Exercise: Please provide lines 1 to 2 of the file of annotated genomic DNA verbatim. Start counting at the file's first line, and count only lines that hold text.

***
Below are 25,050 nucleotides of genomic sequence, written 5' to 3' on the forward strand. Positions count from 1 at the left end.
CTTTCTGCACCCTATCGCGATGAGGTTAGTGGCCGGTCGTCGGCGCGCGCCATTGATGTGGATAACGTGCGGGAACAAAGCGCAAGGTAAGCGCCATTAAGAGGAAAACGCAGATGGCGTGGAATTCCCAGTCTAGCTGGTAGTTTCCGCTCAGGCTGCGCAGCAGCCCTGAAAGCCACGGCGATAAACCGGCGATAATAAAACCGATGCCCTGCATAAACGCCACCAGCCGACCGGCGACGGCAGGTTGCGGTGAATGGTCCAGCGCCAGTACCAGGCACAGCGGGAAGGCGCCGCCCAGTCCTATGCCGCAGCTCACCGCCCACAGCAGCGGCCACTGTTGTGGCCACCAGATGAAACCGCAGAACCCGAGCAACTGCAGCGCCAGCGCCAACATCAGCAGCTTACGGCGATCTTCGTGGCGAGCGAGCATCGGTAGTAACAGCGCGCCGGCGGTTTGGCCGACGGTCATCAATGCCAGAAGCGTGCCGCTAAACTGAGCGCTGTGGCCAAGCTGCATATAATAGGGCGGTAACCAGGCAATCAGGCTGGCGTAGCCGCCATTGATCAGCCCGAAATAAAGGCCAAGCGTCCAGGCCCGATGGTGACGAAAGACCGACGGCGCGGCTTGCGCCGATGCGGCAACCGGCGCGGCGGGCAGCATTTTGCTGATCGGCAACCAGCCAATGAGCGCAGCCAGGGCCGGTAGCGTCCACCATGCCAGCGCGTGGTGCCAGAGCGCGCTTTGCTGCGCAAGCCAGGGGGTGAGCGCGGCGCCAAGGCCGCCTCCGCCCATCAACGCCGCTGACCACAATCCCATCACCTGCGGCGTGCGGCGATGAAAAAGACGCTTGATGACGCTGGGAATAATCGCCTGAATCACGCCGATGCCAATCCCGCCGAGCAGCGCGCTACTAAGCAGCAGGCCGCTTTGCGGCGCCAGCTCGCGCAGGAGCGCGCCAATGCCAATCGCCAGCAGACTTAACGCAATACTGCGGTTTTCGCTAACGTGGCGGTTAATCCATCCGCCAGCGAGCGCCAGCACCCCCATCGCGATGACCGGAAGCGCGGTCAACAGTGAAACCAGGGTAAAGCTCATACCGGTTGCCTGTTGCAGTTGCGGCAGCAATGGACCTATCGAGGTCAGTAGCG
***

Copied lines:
Below are 25,050 nucleotides of genomic sequence, written 5' to 3' on the forward strand. Positions count from 1 at the left end.
CTTTCTGCACCCTATCGCGATGAGGTTAGTGGCCGGTCGTCGGCGCGCGCCATTGATGTGGATAACGTGCGGGAACAAAGCGCAAGGTAAGCGCCATTAAGAGGAAAACGCAGATGGCGTGGAATTCCCAGTCTAGCTGGTAGTTTCCGCTCAGGCTGCGCAGCAGCCCTGAAAGCCACGGCGATAAACCGGCGATAATAAAACCGATGCCCTGCATAAACGCCACCAGCCGACCGGCGACGGCAGGTTGCGGTGAATGGTCCAGCGCCAGTACCAGGCACAGCGGGAAGGCGCCGCCCAGTCCTATGCCGCAGCTCACCGCCCACAGCAGCGGCCACTGTTGTGGCCACCAGATGAAACCGCAGAACCCGAGCAACTGCAGCGCCAGCGCCAACATCAGCAGCTTACGGCGATCTTCGTGGCGAGCGAGCATCGGTAGTAACAGCGCGCCGGCGGTTTGGCCGACGGTCATCAATGCCAGAAGCGTGCCGCTAAACTGAGCGCTGTGGCCAAGCTGCATATAATAGGGCGGTAACCAGGCAATCAGGCTGGCGTAGCCGCCATTGATCAGCCCGAAATAAAGGCCAAGCGTCCAGGCCCGATGGTGACGAAAGACCGACGGCGCGGCTTGCGCCGATGCGGCAACCGGCGCGGCGGGCAGCATTTTGCTGATCGGCAACCAGCCAATGAGCGCAGCCAGGGCCGGTAGCGTCCACCATGCCAGCGCGTGGTGCCAGAGCGCGCTTTGCTGCGCAAGCCAGGGGGTGAGCGCGGCGCCAAGGCCGCCTCCGCCCATCAACGCCGCTGACCACAATCCCATCACCTGCGGCGTGCGGCGATGAAAAAGACGCTTGATGACGCTGGGAATAATCGCCTGAATCACGCCGATGCCAATCCCGCCGAGCAGCGCGCTACTAAGCAGCAGGCCGCTTTGCGGCGCCAGCTCGCGCAGGAGCGCGCCAATGCCAATCGCCAGCAGACTTAACGCAATACTGCGGTTTTCGCTAACGTGGCGGTTAATCCATCCGCCAGCGAGCGCCAGCACCCCCATCGCGATGACCGGAAGCGCGGTCAACAGTGAAACCAGGGTAAAGCTCATACCGGTTGCCTGTTGCAGTTGCGGCAGCAATGGACCTATCGAGGTCAGTAGCG